Sickle cell disease is an inherited blood disease that can cause a person to have sickle shaped cells circulating throughout their blood stream. These cells can get clogged in blood vessels causing blocked oxygen and blood flow throughout the body.
Because of this, a person my experience health issues as well as other disorders such as bone pain, strokes, blood infection or need a blood transfusion.
In Indiana, over 1,100 people have sickle cell disease and more than 32 babies are born each year with a hemoglobin disease. Anyone can get sickle cell disease, however African-Americans or those of Mediterranean descent are most susceptible.
Coping with sickle cell disease ranges from a bone marrow transplant to management and treatment to death.
To raise awareness about sickle cell disease in Indiana, the Indiana Hemophilia and Thrombosis Center, Inc. is hosting the Sickle Cell-Abration on Sept. 22 from 6 to 9 p.m. at the Madame Walker Theatre, 617 Indiana Ave.
This event is free and features entertainment from Downstroke, Krash Krew and B the Messenger among others.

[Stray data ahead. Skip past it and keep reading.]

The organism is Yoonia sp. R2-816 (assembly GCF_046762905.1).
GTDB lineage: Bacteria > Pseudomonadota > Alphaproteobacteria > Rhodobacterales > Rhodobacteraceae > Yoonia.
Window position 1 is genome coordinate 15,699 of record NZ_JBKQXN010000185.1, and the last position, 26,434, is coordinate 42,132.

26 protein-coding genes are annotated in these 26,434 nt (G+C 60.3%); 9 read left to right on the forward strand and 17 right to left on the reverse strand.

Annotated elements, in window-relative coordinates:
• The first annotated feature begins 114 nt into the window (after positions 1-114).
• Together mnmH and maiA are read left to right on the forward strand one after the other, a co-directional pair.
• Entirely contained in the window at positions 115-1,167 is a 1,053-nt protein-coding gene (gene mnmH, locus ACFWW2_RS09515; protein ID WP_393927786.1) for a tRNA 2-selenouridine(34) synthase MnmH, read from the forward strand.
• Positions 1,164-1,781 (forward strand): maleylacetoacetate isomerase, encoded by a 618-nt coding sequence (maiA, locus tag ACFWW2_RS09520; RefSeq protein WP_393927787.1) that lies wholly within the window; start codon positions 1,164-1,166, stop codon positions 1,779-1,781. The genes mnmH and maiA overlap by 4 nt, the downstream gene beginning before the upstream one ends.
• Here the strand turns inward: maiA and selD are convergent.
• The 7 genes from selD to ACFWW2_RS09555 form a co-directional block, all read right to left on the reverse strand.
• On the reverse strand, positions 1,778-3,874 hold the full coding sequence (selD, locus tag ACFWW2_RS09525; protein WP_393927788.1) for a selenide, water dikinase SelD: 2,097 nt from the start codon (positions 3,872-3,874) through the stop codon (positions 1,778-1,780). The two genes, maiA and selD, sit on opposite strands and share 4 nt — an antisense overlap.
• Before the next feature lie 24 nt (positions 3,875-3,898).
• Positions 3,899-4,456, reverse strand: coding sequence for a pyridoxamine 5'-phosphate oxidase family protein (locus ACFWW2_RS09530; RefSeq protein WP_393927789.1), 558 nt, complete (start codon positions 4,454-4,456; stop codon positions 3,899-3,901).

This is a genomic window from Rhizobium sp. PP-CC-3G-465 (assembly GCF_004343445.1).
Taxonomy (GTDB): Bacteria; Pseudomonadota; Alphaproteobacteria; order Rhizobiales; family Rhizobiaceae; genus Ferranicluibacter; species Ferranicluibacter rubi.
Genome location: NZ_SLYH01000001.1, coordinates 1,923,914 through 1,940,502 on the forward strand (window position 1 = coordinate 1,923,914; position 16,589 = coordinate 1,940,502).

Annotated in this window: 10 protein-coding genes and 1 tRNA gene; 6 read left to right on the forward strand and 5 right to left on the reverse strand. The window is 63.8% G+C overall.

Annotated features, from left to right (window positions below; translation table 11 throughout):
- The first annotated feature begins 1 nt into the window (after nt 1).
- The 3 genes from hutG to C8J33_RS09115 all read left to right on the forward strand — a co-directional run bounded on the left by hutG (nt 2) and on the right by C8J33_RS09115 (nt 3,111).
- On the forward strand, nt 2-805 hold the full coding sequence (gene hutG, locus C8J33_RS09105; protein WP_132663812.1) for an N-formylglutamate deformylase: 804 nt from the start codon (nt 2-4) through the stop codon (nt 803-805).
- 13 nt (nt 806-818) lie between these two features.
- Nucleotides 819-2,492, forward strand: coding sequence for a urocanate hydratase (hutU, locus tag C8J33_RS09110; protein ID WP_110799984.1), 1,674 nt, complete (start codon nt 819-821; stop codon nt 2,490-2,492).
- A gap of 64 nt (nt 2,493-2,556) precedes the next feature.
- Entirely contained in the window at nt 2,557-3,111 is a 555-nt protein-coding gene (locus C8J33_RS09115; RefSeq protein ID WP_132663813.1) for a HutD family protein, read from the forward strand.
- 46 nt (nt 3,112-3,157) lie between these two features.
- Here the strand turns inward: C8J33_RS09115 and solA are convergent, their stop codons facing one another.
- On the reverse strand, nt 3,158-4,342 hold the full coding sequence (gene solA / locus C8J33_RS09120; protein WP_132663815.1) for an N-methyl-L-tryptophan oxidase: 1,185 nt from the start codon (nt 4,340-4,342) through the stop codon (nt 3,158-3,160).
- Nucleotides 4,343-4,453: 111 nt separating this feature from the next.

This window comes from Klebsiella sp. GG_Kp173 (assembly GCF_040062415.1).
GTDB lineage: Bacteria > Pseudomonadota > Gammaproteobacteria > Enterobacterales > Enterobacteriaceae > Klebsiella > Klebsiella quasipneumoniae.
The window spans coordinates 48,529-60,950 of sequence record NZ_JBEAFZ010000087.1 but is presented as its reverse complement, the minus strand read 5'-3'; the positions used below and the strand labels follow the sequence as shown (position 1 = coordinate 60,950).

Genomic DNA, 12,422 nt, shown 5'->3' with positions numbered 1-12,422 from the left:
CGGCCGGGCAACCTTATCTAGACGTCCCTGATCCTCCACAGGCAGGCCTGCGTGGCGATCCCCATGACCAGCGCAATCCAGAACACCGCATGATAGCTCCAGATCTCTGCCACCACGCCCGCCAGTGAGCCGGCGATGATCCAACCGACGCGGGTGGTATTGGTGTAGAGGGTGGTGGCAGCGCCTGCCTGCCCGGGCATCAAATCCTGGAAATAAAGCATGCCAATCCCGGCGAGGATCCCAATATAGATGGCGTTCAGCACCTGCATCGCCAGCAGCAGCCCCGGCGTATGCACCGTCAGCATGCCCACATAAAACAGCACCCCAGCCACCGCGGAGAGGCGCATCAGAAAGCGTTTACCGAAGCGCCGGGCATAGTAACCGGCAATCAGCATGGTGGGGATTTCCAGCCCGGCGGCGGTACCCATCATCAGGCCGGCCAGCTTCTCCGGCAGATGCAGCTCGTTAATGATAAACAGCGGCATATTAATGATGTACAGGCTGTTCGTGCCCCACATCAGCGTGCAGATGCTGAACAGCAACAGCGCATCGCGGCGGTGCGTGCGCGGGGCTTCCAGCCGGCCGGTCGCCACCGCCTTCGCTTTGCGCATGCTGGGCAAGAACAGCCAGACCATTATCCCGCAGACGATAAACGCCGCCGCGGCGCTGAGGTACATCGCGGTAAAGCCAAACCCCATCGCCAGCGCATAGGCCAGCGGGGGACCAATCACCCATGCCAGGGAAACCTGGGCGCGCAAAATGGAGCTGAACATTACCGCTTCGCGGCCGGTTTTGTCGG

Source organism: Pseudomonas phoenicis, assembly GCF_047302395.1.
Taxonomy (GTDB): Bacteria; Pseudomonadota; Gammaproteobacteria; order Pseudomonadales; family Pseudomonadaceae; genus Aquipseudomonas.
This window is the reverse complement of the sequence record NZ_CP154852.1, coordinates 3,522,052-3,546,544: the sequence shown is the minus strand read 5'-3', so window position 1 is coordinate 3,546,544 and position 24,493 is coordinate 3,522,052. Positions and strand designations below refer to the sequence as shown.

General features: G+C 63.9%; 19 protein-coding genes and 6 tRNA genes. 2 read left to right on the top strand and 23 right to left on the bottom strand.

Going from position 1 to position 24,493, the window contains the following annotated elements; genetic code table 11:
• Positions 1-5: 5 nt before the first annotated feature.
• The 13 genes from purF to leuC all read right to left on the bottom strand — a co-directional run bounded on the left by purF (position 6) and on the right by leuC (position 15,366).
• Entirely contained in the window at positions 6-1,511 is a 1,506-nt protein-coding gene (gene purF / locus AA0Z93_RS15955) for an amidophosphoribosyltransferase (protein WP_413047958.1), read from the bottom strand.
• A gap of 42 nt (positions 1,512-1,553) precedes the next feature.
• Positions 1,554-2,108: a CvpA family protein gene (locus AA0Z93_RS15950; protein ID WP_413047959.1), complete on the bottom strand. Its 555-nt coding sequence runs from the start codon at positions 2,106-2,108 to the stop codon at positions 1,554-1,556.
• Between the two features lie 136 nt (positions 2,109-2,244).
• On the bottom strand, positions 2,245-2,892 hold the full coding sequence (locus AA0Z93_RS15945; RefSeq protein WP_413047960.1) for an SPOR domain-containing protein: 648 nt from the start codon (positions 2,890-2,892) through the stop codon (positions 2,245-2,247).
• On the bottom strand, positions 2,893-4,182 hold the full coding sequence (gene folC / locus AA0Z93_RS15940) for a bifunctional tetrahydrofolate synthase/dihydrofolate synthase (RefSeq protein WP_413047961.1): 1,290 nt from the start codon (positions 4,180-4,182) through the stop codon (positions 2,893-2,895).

“We also want to raise awareness because we need more African-American blood donations. Approximately .5 percent of donors are (Black) but the population of sickle cell disease is primarily (Black). Those blood transfusions can sometimes save lives,” said Kisha Braswell, program coordinator of the Sickle Safe Newborn Screening program for the Indiana Hemophilia and Thrombosis Center, Inc.
For more information about sickle cell disease or Sickle Cell-Abration, call the Martin Center at (317) 927-5158 or visit themartincenter.org; Indiana Hemophilia and Thrombosis Center at (317) 871-0000 or visit ihtc.org.